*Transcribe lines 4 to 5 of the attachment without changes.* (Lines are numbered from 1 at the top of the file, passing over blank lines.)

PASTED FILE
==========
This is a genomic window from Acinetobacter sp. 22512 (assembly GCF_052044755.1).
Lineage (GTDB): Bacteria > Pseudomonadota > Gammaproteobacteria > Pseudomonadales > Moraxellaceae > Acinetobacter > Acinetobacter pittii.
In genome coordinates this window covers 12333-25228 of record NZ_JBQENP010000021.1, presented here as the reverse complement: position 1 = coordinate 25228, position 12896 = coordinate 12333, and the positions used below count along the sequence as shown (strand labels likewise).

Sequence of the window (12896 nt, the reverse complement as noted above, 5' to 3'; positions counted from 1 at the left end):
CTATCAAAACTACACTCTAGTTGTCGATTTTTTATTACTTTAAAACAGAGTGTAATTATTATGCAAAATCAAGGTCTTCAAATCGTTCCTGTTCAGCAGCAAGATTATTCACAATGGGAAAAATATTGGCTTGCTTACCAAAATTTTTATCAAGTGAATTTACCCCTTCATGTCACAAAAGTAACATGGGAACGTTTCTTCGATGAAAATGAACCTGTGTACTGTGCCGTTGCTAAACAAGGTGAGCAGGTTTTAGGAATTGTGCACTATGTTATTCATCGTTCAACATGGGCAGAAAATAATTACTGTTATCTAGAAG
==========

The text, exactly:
Sequence of the window (12896 nt, the reverse complement as noted above, 5' to 3'; positions counted from 1 at the left end):
CTATCAAAACTACACTCTAGTTGTCGATTTTTTATTACTTTAAAACAGAGTGTAATTATTATGCAAAATCAAGGTCTTCAAATCGTTCCTGTTCAGCAGCAAGATTATTCACAATGGGAAAAATATTGGCTTGCTTACCAAAATTTTTATCAAGTGAATTTACCCCTTCATGTCACAAAAGTAACATGGGAACGTTTCTTCGATGAAAATGAACCTGTGTACTGTGCCGTTGCTAAACAAGGTGAGCAGGTTTTAGGAATTGTGCACTATGTTATTCATCGTTCAACATGGGCAGAAAATAATTACTGTTATCTAGAAG